While most Cambodians and expats sweat it out in humid temperatures during the country’s wet season, Khmer artist and refugee Chath pierSath picks apples and pears on a shaded produce farm in eastern Massachusetts in the United States.
“We grow the best, juiciest pears and peaches on the farm,” Chath pierSath says over a cup of strong Laos brewed coffee at Java Café and Gallery.
Chath pierSath, who flits between Cambodia and the States every six months, will open an exhibition of artwork titled Khmer Lessons at Java Café on Wednesday night.
“I called it Khmer Lessons because I was taking Khmer lessons at the same time I was making this art,” he says. “I was searching for my mother tongue, my vocabulary, trying to reconnect with my own culture.”
Chath pierSath is unsure of his birth date but believes he was born in 1968. After surviving the Khmer Rouge regime as a child, he went to the US as a refugee in 1981.
“I am here in Cambodia now, but I am not. I am in between,” he says.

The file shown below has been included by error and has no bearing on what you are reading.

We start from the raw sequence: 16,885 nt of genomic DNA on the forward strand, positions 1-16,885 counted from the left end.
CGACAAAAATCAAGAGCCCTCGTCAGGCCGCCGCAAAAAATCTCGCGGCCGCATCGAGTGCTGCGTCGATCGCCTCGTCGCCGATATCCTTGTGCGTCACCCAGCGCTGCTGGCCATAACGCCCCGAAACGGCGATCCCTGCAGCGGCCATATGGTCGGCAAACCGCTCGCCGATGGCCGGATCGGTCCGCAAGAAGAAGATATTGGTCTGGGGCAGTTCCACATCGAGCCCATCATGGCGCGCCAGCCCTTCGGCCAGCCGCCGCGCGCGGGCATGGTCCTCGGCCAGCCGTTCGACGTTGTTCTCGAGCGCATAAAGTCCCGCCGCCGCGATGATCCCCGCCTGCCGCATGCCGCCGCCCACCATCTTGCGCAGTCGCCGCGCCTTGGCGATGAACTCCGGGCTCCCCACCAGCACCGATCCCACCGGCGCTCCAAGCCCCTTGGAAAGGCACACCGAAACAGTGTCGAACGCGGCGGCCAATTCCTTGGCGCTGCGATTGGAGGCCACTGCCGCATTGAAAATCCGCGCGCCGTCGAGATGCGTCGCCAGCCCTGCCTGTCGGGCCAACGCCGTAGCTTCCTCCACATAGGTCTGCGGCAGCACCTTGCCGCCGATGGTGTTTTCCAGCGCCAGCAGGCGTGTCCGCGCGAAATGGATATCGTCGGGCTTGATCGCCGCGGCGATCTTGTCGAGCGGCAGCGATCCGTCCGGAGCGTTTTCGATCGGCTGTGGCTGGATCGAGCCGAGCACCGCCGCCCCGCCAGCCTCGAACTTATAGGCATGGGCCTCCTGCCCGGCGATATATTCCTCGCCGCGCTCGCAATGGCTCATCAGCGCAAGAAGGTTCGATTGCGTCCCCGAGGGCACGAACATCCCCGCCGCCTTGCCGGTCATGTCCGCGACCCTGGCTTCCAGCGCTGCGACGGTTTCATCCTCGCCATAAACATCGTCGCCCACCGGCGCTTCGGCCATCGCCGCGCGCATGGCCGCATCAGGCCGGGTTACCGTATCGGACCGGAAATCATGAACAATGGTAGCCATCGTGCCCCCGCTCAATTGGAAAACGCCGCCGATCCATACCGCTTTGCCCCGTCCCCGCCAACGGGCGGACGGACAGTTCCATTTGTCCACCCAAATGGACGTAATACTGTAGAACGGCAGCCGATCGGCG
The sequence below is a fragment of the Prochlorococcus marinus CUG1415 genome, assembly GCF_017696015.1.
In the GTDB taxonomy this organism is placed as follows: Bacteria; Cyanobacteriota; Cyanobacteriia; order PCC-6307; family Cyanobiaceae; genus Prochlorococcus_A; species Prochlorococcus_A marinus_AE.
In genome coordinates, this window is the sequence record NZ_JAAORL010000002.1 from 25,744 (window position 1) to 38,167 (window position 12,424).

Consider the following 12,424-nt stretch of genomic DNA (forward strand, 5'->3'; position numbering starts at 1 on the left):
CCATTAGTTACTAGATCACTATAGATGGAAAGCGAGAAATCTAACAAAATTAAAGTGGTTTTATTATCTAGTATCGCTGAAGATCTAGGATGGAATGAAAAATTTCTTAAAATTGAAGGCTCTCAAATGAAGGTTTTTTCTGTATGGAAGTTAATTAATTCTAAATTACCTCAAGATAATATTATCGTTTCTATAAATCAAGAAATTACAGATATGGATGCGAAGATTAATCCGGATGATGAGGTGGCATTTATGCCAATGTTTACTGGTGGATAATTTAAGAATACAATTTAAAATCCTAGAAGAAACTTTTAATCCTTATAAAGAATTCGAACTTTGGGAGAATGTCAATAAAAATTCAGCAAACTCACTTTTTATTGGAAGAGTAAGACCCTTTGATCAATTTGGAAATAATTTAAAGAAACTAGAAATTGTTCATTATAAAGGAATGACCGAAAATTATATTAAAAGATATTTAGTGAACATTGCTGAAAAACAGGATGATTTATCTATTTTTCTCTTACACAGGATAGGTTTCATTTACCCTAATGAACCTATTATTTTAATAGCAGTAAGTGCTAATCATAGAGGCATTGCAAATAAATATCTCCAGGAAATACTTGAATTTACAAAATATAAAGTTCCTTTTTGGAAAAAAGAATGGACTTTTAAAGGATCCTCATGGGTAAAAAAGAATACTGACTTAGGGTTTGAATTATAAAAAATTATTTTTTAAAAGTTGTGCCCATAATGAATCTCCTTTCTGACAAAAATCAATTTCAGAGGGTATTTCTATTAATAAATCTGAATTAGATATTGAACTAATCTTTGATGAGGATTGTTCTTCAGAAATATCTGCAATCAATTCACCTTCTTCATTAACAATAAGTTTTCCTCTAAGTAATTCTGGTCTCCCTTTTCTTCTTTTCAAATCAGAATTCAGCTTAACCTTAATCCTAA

“I am trying to fill a gap, find my culture – there are so many hidden lessons of history. Many people are trying to rewrite their history.”
As such Khmer Lessons delves into his past and personal memories in search of ‘hidden lessons’.
He tore and cut images and texts from the media and reconstructed them into his own story on recycled canvasses. He also used clips from journals compiled over time.
Each journal has a theme that looks into his past and into his identity, family, culture and relationships.
The finishing touch of the artwork is varied in texture and textile and includes paper collages, drawings and acrylic paints.
These canvasses aside, a unique inclusion to Khmer Lessons is Chath pierSath’s ‘Installation’ piece. Installation is a 3D monument of fragile blocks stacked like a city, which can easily be knocked down. The blocks, like the canvass pieces, have similarly been arted with torn images and drawings.
“I just want to share my views and experiences. Maybe there is a universal lesson – how can reclaim a memory, things that have been lost? It’s up to us, individually, to do our own reclaiming.”
Chath pierSath’s work has been exhibited in States, Canada, Singapore and Cambodia. He also published has a book of poems titled After which can be bought at Monument Books on Norodom Blvd.
The Khmer Lessons opening is from 6 to 9pm at Java Café and Gallery on Wednesday, February 22. His work will be displayed until April 22.